1. a sequence of character types (i.e. a string-type)
  2. a sequence of character tokens (i.e. a string-token)
  3. an occurrence, within some context, of a sequence of character types

Some of the issues relating to these concepts are very well laid out in the article “Types and Tokens” written by Linda Wetzel for the Stanford Encyclopedia of Philosophy. It is interesting to know that SGML and XML accomplish simply, through entity references, what some philosophers have regarded as impossible: we have more occurrences of a thing than we have tokens for it. In the second document given above, it seems clear (at least to me, but I am no philosopher) that there are two string-tokens of type “<b/>” — one in the entity declaration and one in the document content — and three occurrences of that string-type in the document body. When entity expansion is performed by a machine, we are quite likely to be able to identify different tokens with the different occurrences of the string-type (as long as we are willing to entertain time-slices as part of our definition of string-token), but when I just look at the document and count the occurrences of the string-type, I don’t create new tokens in the physical world (unless you want to include mental acts as tokens, but I am pretty sure that that would be a bad idea).

The good news is that there is plenty of philosophical light to throw on these issues, and the issues are well understood by philosophers. Also good news is that the XPath 1.0 data model appears to be consistent with all three possible views.

The bad news, I think, is that while the philosophers understand the issues quite well, they don’t agree on what to do about them. Also bad news is that the XPath 1.0 spec is consistent with all three views, even though it clearly wants to have a single answer to questions like “How many elements are in this document?”. Also, it seems clear that the XPath 1.0 spec really wants to view elements as occurrences (or, at least, the occurrence story produces the results the XPath 1.0 spec relies on its data model producing), but the notion of occurrence appears to be regarded by philosophers as easily the most problematic of the three concepts competing for our patronage.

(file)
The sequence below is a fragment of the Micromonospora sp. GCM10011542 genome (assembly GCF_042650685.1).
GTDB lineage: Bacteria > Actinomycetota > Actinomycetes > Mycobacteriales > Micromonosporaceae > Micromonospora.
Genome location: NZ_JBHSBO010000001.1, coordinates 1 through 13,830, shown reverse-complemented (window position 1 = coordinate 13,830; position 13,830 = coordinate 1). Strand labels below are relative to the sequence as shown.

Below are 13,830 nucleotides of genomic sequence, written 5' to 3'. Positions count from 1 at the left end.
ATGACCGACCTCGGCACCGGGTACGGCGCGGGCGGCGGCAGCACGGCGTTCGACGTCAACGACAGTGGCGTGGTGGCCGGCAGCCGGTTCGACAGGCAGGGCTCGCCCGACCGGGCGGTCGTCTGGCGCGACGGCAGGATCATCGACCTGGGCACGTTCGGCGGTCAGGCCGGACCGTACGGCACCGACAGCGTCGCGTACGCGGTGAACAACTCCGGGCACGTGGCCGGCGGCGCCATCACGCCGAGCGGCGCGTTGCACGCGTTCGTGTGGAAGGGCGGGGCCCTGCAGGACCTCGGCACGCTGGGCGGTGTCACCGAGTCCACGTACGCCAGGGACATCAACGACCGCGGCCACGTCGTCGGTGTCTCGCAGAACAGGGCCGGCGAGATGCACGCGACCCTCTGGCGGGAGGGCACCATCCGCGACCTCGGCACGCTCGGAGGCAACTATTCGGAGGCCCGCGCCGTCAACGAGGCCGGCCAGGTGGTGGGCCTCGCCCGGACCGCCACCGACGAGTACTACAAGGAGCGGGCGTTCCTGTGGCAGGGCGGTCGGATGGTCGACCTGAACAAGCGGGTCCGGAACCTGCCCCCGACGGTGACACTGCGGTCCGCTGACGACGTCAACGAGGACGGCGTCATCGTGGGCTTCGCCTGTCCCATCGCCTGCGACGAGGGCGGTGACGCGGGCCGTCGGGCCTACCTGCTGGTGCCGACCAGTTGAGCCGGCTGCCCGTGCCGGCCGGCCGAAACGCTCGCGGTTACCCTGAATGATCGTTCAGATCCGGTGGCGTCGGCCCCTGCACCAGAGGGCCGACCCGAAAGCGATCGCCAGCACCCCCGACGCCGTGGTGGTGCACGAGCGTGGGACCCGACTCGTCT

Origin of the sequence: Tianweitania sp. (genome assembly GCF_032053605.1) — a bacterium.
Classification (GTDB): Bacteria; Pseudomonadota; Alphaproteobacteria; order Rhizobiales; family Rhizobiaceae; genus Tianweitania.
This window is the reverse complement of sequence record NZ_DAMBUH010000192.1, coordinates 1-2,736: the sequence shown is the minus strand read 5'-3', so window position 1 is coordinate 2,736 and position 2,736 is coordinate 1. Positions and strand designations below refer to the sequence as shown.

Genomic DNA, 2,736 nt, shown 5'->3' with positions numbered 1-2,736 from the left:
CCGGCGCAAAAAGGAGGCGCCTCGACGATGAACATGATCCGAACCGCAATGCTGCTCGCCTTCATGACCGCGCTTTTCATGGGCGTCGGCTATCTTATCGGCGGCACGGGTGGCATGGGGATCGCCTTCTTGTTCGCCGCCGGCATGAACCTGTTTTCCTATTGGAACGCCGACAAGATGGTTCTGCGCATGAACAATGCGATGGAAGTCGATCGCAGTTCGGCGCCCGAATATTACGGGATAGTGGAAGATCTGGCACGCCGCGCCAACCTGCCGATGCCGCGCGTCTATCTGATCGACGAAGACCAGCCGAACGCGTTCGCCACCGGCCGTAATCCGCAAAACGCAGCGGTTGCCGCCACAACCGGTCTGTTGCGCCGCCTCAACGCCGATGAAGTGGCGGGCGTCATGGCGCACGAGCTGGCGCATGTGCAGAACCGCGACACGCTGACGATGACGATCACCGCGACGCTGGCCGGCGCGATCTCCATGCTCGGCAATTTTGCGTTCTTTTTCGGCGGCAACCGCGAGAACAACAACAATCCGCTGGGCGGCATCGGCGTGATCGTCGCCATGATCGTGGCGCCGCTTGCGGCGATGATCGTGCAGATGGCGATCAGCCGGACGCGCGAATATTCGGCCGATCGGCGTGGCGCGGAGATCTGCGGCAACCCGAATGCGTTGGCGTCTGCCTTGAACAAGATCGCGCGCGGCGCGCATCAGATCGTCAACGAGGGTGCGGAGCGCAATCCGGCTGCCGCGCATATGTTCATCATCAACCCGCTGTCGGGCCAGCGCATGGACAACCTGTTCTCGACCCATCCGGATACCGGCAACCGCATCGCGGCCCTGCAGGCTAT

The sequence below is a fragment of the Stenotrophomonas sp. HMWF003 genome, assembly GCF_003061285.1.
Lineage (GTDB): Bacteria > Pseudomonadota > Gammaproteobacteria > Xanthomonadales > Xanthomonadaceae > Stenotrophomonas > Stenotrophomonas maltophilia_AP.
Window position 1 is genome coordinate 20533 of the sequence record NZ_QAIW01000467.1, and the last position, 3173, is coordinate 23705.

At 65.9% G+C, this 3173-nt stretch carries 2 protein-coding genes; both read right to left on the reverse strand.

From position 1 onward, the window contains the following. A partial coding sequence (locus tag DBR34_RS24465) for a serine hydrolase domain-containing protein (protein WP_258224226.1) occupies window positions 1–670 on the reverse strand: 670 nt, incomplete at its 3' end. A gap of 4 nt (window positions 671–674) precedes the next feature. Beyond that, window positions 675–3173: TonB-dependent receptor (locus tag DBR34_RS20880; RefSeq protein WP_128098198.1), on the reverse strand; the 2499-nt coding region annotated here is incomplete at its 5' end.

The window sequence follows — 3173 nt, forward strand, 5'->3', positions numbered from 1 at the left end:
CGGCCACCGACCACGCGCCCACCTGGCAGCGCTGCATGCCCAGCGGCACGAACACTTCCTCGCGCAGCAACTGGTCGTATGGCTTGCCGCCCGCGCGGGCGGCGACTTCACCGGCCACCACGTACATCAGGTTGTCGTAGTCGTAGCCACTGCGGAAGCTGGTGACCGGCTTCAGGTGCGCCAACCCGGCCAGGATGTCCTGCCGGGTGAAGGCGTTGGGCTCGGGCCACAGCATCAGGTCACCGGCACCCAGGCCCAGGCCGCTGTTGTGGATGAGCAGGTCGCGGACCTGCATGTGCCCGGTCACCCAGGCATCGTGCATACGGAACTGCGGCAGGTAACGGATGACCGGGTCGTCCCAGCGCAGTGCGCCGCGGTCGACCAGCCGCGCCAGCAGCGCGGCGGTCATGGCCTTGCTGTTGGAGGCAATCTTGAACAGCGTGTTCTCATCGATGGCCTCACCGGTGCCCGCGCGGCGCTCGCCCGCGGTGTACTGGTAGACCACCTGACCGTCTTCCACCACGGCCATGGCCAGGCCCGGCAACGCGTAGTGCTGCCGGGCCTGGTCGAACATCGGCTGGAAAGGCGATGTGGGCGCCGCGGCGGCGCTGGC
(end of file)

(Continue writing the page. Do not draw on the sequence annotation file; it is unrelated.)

Fortunately, to make the XPath 1.0 data model do what its creators wanted it to do, all that is necessary is to say explicitly that no node occurs more than once (there’s that word again!) in its parent’s ordered list of children. Or, equivalently, that the cardinality of the set of child nodes is the same as the length of the ordered list of children.

[In full XPath terms, we may also think of it as forbidding any node to appear among the result of evaluating the expression “preceding-sibling::* | following-sibling::*” with that node as the context item. But the data model does not provide a primitive definition of sibling-hood, so it can’t conveniently be formulated that way in the data model.]

Tell me, Captain Yossarian, how many elements do you see?

[22 January 2010]

In an earlier post, I asked how many element nodes are present in the following XML document’s representation in the XPath 1.0 data model.


I think the spec clearly expects the answer “four” (a parent and three children). More than that, I think the spec reflects the belief of its authors and editors that that answer follows necessarily from the properties of the data model as defined in section 5 of the spec.

But I don’t think “four” is the only answer consistent with the data model as defined.

In particular, consider the answer “two”: one ‘a’ element node, and one ‘b’ element node (which for brevity I’ll just call A and B from here on out; note that A and B are element nodes, whose generic identifiers happen to be ‘a’ and ‘b’.). As far as I can tell, the abstract object just defined obeys all the rules which define the XPath 1.0 model. The rules which seem to apply to this document are these:

  1. “The tree contains nodes.”


  2. “Some types of nodes … have an expanded-name …”

    Check: here the names are “a” and “b”.

  3. “There is an ordering, document order, defined on all the nodes in the document …”

    Check: in the model instance I have in mind the nodes are ordered. (In fact they have a total order, which is more than the spec explicitly requires here.) The root node is first, A second, and B third.

  4. “… corresponding to the order in which the first character of the XML representation of each node occurs in the XML representation of the document after expansion of general entities.”


  5. “Thus, the root node will be the first node.”


  6. “Element nodes occur before their children.”

    Check: The element node A occurs before its child B in the ordering.

  7. “Thus, document order orders element nodes in order of the occurrence of their start-tag in the XML (after expansion of entities).”

    Check: the start-tags for B begin at positions 4, 8, and 12 of the document’s serial form (counting from 1), and the start-tag for A begins at position 1. So the order of the start-tags in the XML matches the order of the nodes in the model.